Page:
(We Are Blood)

Local nonprofit We Are Blood is seeking funding from Travis County to adapt its convalescent plasma program in the wake of new FDA requirements and in anticipation of a second COVID wave.

In response to new requirements from the U.S. Food and Drug Administration and in anticipation of a second COVID-19 surge, local nonprofit We Are Blood asked Travis County commissioners for $600,000 in CARES Act funding to bolster its convalescent plasma therapy collection program over the next 12 months.


Austin-Travis County Interim Health Authority Dr. Mark Escott offered his support of convalescent plasma therapy, telling commissioners on Tuesday that it is one of very few treatment options available to COVID patients and the doctors caring for them.

"It's the thing that we have. It's the thing that we can get. It's the thing that we can make more of in that second wave … that we certainly expect to see this fall and winter," he said. "I think this represents the best hope that we have right now."

The therapy

Convalescent plasma therapy uses plasma donations from recovered patients—or those who have convalesced—in the hopes that their antibodies aid those in need of treatment. It has been used to treat diseases such as the Spanish flu, diphtheria and Ebola, with varying levels of success.

We Are Blood began collecting convalescent plasma donations in early April. Area physicians then administered those donations to patients hospitalized with COVID as part of a national study overseen by the Mayo Clinic and FDA.

After putting out a call for convalescent plasma donors, We Are Blood received around 1,600 applications, of which around 400 to 500 were eligible, Vice President of Community Engagement Nick Canedo said.

But as COVID cases and hospitalizations surged in July, We Are Blood quickly exhausted its inventory and had to rely on imports from blood centers around the country to meet local demand.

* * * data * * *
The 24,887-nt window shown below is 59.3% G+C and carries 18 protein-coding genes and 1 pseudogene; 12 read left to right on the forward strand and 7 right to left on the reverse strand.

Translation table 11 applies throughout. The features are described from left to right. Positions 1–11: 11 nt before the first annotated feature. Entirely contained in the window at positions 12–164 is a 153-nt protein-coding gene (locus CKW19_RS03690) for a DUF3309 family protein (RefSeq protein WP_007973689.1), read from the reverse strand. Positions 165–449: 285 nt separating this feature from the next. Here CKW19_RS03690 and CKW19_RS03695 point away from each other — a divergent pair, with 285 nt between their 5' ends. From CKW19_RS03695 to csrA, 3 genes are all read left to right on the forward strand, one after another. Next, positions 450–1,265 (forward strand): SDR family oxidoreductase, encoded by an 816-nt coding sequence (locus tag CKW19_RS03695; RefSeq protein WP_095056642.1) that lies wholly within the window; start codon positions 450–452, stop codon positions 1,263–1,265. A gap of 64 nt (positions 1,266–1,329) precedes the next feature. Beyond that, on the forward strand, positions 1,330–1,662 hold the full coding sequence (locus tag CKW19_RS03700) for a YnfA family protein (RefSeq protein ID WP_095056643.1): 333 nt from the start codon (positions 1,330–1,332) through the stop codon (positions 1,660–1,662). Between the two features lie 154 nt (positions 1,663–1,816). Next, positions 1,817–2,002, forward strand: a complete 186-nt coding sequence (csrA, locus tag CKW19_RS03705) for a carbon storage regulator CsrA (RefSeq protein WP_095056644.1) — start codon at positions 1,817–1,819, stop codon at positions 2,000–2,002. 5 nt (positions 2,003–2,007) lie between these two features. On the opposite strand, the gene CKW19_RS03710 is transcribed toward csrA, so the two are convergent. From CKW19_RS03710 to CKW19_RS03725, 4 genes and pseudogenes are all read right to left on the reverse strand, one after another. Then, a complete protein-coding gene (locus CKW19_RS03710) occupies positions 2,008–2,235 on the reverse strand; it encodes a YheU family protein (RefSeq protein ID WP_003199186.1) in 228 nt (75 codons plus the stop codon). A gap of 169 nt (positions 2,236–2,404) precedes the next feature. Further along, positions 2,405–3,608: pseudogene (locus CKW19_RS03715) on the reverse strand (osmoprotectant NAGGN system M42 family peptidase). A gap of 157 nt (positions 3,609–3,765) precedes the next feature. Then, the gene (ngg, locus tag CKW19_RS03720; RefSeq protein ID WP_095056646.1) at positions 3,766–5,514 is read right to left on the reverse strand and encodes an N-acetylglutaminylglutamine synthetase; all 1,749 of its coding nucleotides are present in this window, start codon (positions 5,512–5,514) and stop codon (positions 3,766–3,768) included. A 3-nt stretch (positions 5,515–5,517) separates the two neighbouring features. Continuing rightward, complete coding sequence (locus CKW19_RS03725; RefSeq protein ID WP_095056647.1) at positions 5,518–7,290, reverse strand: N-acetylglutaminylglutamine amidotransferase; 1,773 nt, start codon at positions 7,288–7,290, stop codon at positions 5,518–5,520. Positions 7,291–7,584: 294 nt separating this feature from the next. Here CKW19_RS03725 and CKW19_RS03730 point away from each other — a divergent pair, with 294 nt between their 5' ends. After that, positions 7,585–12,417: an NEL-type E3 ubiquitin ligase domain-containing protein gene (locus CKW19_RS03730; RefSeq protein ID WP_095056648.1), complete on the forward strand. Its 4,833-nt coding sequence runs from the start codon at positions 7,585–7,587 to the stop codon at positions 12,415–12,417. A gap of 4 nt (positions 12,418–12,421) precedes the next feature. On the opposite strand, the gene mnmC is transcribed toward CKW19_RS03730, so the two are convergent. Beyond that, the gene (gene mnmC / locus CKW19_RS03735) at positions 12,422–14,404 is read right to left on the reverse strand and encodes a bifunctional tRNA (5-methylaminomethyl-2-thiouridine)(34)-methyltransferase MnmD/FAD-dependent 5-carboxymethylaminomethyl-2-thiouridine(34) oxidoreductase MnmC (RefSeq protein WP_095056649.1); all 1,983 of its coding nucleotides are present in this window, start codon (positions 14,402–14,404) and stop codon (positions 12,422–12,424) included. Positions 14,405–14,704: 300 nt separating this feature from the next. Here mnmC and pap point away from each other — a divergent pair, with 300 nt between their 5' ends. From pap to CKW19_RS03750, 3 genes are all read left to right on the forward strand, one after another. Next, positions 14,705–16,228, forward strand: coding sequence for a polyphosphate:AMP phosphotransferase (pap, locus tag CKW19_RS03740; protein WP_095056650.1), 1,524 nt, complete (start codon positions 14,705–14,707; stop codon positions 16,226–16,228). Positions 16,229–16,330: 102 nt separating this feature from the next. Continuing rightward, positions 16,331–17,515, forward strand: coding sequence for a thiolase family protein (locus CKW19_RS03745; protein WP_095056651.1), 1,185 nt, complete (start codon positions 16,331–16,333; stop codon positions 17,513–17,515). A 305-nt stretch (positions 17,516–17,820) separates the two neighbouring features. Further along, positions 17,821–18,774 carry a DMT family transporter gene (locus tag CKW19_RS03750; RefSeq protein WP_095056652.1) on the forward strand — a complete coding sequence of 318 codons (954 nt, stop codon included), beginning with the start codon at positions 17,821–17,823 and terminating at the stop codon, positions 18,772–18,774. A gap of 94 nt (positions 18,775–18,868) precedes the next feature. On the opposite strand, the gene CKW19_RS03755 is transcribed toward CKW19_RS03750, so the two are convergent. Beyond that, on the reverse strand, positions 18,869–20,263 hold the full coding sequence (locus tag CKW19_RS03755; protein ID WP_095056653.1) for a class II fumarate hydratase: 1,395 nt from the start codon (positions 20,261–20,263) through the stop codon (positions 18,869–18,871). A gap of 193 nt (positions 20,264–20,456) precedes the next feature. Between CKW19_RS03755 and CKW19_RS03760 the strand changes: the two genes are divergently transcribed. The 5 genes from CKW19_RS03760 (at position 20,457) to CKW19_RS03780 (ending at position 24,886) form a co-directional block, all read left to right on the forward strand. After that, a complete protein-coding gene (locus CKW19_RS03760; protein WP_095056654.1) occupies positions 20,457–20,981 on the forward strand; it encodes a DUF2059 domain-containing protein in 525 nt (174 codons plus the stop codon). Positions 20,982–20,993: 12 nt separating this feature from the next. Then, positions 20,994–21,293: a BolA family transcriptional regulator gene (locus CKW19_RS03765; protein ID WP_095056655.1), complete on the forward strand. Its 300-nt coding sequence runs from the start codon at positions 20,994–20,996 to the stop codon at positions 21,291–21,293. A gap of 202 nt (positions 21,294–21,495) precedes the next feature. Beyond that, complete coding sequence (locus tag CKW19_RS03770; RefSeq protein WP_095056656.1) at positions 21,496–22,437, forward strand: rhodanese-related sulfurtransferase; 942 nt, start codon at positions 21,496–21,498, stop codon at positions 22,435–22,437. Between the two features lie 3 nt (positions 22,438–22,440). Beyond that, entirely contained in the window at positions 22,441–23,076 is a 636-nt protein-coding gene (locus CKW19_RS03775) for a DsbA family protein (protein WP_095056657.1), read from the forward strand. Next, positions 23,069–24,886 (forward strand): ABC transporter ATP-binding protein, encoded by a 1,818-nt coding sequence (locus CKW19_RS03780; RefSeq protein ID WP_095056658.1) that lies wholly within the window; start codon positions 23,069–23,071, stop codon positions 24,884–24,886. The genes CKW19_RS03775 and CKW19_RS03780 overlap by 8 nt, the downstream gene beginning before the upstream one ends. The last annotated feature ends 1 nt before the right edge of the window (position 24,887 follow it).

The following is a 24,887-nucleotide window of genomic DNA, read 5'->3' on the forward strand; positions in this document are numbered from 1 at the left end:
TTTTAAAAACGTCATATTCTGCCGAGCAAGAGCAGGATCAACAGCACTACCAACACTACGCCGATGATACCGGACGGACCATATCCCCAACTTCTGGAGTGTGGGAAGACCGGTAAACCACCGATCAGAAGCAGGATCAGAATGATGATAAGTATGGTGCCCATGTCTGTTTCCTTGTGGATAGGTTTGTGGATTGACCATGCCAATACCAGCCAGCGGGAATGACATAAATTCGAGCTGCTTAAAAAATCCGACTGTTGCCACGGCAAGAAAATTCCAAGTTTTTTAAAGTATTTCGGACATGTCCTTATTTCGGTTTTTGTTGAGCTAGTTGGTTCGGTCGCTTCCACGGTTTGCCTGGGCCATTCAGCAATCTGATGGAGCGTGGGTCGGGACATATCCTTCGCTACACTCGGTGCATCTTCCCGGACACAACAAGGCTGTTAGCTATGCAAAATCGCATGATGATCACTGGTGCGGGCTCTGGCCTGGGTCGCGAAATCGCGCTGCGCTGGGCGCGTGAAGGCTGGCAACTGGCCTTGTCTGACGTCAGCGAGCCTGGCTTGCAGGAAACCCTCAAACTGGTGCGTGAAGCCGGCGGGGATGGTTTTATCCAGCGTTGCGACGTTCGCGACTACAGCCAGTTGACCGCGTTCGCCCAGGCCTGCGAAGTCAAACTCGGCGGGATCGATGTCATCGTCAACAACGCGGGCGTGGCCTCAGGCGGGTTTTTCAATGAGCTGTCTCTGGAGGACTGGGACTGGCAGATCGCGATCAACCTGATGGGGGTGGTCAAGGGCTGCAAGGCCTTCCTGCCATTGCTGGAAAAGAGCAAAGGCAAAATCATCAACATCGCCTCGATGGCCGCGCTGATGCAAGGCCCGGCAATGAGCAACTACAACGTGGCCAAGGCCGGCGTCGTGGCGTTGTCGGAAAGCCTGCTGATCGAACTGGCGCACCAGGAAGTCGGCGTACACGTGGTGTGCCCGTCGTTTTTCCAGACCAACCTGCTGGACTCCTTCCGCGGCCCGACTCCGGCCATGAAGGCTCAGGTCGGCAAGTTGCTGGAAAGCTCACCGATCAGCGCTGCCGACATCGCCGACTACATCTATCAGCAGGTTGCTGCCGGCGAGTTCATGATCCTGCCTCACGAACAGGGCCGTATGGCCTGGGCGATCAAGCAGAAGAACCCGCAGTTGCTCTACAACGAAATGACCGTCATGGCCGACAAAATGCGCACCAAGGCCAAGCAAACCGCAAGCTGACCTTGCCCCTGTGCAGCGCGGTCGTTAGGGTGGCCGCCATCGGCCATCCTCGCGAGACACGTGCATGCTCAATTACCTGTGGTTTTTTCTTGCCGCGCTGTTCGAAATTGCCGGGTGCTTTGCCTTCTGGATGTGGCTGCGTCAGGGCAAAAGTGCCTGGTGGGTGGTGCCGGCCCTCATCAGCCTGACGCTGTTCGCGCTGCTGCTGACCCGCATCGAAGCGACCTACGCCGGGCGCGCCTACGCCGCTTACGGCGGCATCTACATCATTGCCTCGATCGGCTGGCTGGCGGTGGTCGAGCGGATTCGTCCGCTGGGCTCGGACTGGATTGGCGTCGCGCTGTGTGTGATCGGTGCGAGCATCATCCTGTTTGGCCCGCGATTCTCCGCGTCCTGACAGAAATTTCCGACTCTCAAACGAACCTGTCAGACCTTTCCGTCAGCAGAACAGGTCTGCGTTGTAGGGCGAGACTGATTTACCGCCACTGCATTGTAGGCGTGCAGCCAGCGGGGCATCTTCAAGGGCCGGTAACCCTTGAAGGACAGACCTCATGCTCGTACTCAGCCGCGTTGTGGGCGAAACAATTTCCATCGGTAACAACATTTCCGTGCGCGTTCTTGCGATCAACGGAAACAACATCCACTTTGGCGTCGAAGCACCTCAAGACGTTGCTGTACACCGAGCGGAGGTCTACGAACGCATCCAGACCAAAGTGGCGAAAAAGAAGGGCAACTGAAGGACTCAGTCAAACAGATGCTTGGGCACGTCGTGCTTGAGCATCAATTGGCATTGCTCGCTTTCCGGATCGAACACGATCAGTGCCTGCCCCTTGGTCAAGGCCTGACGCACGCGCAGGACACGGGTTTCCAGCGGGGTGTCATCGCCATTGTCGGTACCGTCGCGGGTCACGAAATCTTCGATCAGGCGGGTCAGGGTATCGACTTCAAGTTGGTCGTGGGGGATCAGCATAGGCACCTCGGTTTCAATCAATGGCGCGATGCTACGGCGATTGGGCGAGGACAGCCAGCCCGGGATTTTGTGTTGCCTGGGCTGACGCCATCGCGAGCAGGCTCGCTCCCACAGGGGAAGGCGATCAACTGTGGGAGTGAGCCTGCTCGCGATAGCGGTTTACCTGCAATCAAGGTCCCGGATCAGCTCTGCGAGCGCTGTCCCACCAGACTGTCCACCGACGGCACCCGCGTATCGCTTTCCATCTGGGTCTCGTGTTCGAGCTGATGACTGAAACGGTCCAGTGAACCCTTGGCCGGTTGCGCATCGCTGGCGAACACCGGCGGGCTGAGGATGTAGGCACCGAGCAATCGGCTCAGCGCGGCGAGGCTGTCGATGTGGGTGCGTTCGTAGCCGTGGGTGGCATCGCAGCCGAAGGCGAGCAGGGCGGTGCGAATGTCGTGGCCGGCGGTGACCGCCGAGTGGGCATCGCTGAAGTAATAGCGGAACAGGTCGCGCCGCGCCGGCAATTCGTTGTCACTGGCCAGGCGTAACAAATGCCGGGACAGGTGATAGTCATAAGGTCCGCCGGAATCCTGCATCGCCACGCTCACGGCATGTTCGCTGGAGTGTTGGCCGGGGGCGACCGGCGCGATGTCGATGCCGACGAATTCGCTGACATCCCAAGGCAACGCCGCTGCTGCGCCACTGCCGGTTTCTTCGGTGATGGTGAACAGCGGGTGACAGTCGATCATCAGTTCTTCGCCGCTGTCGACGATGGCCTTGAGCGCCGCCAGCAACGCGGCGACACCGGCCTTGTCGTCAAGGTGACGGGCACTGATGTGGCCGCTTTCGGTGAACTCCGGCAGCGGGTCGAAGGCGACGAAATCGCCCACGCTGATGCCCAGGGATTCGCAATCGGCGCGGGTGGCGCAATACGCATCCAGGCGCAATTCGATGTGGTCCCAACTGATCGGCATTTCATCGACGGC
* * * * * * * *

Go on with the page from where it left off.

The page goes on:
Because of the shortage, doctors had to ration treatment, administering one dose of convalescent plasma later in the course of treatment rather than two doses early on, We Are Blood President and CEO Marshall Cothran told commissioners.

Since the surge has deflated, We Are Blood has been able to build its inventory back up. But Cothran is concerned that "a likely spike" lays ahead, as a result of Labor Day festivities and the reopening of schools and college campuses. "It almost feels eerily like it felt in June," he said.

The challenges

We Are Blood relies on a limited donor pool to collect convalescent plasma, Canedo said.

Typically, less than 40% of the local population is eligible to donate blood because of restrictions. Convalescent plasma donors also must have tested positive for COVID and been recovered for at least four weeks, further shrinking the pool.

We Are Blood serves a 10-county area but is only able to collect convalescent plasma donations at its three blood centers—in Round Rock, central Austin and South Austin—which may not be accessible to everyone who is able and interested in donating.

Additionally, the FDA issued a controversial new emergency use authorization for convalescent plasma therapy on Aug. 23 that expands access but also imposes new regulations. To comply, We Are Blood must test its convalescent plasma inventory to determine the level of COVID antibodies in each donation by Dec. 1.

"We don't have funding to do that," Cothran told commissioners.

The proposal

As a result, We are Blood is requesting from the county $600,000 in funding from the CARES Act, a federal coronavirus relief package.

The majority of this funding, if granted, would allow We Are Blood to test all blood donors to determine if they're eligible to give convalescent plasma, as well as test donated convalescent plasma for its level of COVID antibodies. We Are Blood is hopeful that, in testing all blood donors for COVID antibodies, they may discover those who are unwittingly eligible to give convalescent plasma. Cothran said the nonprofit estimates around 3% of blood donors will fall in this category.

The rest of the funding would go toward an advertising campaign and new equipment, which would allow the nonprofit to collect convalescent plasma at mobile blood drives.

"If we don't do all three parts, spending money on the other one or two will be less effective," Cothran said.

Commissioners expressed support for the proposal but requested a written budget to consider. Interim Travis County Judge Sam Biscoe also said that the county should loop in the city of Austin, which also has CARES funds to allocate.

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